And if the rest are like this they can stay lost. Thank you, I’ll be here all week; don’t forget to tip your waitress. Even offstage, I can’t help but think that Straczynski had all these years to prepare and this is the best he has to offer? There’s a short exorcism tale so embarrassingly clumsy that few people would have thought it worth releasing and then a longer moral-choice story that while it works overall is definitely slim.
Let’s start with the exorcism and certainly that subject sounds odd for B5. I remember hearing a story that Straczynski was annoyed by the supernatural elements in Neil Gaiman’s script but can’t find any verification so let’s just leave that as an unsubstantiated and possibly wrong rumor. In any case, Straczynski seems to have gone that route himself and “seems” because you can always posit the demon as some kind of utterly natural alien though there’s not the slightest hint of that in the episode.
Which may or may not matter considering how embarrassing this segment is. The entire opening is pretty much nothing but two characters spouting exposition at each other, nothing dramatic about it and a voice over or text crawl could have served the same purpose just as ineptly but much lower on the annoyance factor. Actually, there’s a brief scene just before the exposition-a-rama showing an unknown man falling down in what appears to be a warehouse area. A bit is shot through some kind of circular object, perhaps with the idea of adding some visual interest though it’s so completely unmotivated that’s really just distracting. Maybe he was trying to indicate the character is trapped but I sincerely hope not. (Straczynski is the credited director though the IMDB also lists Sara Barnes.)
So the point is that Catholicism (or Christianity in general?) has been declining since humans reached the stars and found no angels, not even Vorlons. The priest goes on (and on) about this while Lochley lays out her problem. (Tracy Scoggins is as wooden an actor as you can find.) Seems the guy from the first short scene is possibly possessed by a demonic entity and when he’s finished his crumpets could Mr. Priest please have a look-see? Admittedly there’s a bit of spark to the priest-possessee dialogues though overall they don’t amount to much. In the end it’s tossed away by having Lochley jump up from a sleepless night having realized the “secret” and then she then gets to deliver a cringe-worthy monologue at full volume. The entire segment has no subtlety, no depth, no brains, no nothin’.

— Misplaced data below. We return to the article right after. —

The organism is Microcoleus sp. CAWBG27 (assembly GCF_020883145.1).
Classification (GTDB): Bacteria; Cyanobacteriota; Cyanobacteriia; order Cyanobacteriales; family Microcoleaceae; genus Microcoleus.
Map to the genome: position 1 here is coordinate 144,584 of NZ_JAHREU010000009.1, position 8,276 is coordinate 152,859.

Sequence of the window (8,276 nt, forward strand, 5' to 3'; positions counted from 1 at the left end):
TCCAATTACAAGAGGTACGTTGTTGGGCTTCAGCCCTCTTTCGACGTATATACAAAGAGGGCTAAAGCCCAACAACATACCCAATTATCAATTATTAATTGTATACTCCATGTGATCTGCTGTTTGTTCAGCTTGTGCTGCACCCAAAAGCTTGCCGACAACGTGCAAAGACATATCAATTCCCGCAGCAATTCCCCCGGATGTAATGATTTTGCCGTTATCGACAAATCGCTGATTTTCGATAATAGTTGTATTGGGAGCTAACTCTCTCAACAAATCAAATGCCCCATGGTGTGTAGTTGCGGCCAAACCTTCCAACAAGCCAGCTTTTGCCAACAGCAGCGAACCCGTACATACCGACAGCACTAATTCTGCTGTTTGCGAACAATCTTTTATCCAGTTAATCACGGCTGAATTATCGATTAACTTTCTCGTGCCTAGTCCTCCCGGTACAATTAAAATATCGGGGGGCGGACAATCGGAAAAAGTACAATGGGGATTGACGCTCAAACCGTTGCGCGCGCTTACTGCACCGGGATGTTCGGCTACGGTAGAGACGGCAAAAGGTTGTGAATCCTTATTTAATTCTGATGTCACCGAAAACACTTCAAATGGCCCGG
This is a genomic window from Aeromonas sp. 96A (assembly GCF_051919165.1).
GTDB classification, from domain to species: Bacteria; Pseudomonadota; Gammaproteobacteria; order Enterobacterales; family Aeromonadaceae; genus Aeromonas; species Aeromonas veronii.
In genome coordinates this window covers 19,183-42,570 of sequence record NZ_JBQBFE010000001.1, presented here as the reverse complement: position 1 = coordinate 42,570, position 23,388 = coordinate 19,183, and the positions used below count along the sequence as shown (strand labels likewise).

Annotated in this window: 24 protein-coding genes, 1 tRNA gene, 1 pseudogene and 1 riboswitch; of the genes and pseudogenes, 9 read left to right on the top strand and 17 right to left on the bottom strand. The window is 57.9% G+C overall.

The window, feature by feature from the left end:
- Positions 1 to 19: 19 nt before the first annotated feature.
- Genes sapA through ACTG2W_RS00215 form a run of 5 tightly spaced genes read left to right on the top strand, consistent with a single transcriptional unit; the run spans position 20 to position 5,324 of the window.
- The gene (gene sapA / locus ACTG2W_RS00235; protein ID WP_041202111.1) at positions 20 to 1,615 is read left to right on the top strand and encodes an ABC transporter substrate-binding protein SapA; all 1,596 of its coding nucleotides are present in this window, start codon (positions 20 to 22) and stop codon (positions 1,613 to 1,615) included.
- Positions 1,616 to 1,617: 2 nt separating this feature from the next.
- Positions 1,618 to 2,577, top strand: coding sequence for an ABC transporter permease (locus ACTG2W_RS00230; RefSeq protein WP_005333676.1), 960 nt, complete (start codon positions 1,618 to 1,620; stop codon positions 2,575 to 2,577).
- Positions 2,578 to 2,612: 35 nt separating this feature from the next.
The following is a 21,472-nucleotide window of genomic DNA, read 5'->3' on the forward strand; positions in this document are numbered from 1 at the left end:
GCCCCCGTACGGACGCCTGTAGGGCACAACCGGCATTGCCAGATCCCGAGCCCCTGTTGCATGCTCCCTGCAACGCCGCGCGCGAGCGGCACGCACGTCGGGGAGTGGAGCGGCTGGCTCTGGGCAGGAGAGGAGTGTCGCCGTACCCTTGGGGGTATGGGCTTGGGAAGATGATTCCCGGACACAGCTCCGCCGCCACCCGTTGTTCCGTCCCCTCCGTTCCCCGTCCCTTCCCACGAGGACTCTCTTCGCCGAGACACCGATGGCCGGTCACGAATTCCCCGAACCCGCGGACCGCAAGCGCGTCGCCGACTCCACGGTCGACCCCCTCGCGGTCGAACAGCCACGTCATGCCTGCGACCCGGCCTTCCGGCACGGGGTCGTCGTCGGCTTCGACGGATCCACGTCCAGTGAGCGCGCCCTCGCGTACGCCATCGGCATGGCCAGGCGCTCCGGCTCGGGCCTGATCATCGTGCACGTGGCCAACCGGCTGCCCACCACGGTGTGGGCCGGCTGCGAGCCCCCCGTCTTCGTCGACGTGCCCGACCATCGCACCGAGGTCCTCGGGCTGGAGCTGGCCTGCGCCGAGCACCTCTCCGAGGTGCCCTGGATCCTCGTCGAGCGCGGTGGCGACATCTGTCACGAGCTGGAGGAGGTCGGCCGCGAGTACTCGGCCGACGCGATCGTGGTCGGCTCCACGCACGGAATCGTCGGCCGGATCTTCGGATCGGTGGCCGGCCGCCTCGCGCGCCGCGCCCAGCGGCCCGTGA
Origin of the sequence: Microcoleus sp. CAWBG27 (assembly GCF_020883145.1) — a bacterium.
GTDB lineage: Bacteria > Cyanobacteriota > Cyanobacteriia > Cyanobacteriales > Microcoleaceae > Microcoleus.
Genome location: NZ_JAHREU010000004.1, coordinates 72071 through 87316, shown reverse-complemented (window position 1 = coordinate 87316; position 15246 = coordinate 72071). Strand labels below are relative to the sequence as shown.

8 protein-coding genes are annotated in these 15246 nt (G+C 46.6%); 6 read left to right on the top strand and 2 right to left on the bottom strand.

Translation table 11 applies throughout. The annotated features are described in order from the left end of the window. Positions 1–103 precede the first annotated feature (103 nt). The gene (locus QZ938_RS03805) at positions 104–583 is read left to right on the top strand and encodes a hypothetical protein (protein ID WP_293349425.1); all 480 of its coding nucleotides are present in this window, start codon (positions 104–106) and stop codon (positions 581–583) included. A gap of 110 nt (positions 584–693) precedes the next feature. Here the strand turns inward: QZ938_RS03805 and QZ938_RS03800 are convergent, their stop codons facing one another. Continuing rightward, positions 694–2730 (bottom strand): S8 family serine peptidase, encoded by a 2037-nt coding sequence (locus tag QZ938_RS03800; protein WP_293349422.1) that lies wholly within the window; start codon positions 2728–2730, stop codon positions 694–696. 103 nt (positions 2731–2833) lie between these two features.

The second and longer segment revolves around whether Sheridan will save Earth from a disastrous attack by assassinating the prince who will grow up to lead said attack. This story is much better, partly because the cast is stronger but also even though the conflict is quite schematic at least it has some substance. The impact is reduced by having some out-of-the-blue disaster that relies on Sheridan believing that a vision he has is actually of the future and not some hallucination or illusion (a line of dialogue even addresses this, though in a somewhat improbable “I know what’s real” tone). And then the prince volunteers personal info to Sheridan that it’s hard to imagine anybody in such a cut-throat court doing. Even worse is a scene with a news reporter that shows Sheridan playing a mean practical joke but actually comes across as misogynist. Was this intended to display another side to Sheridan or did Straczynski actually think this might be funny? (The misogyny seems completely unintentional though still hard to deny.)
In the end the second segment relies on Sheridan thinking of an unexpected alternate solution which is perfectly fine even if it mostly sidesteps the moral dilemma. The unfortunate capper, though, is a bit where Sheridan accuses the technomage of perhaps manipulating him to do the this alternate solution which the technomage had wanted all along. This doesn’t even really make much sense and you’d have to really stretch the earlier scenes to make that fit. But then that possibility is never resolved anyway so it feels completely tacked on.